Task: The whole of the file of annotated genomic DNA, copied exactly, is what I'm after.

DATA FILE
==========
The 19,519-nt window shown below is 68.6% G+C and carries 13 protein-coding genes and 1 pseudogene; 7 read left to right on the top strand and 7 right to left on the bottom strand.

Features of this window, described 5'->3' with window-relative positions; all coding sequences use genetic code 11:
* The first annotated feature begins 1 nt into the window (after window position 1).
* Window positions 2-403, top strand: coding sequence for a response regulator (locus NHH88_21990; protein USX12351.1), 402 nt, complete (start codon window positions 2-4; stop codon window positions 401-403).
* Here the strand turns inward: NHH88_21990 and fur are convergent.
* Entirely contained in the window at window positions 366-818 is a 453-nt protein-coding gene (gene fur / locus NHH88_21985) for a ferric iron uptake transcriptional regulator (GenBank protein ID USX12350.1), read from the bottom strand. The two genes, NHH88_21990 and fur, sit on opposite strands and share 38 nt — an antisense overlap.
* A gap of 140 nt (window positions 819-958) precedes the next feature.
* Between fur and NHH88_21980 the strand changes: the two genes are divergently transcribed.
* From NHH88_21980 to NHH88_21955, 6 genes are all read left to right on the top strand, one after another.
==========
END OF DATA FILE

The 19,519-nt window shown below is 68.6% G+C and carries 13 protein-coding genes and 1 pseudogene; 7 read left to right on the top strand and 7 right to left on the bottom strand.

Features of this window, described 5'->3' with window-relative positions; all coding sequences use genetic code 11:
* The first annotated feature begins 1 nt into the window (after window position 1).
* Window positions 2-403, top strand: coding sequence for a response regulator (locus NHH88_21990; protein USX12351.1), 402 nt, complete (start codon window positions 2-4; stop codon window positions 401-403).
* Here the strand turns inward: NHH88_21990 and fur are convergent.
* Entirely contained in the window at window positions 366-818 is a 453-nt protein-coding gene (gene fur / locus NHH88_21985) for a ferric iron uptake transcriptional regulator (GenBank protein ID USX12350.1), read from the bottom strand. The two genes, NHH88_21990 and fur, sit on opposite strands and share 38 nt — an antisense overlap.
* A gap of 140 nt (window positions 819-958) precedes the next feature.
* Between fur and NHH88_21980 the strand changes: the two genes are divergently transcribed.
* From NHH88_21980 to NHH88_21955, 6 genes are all read left to right on the top strand, one after another.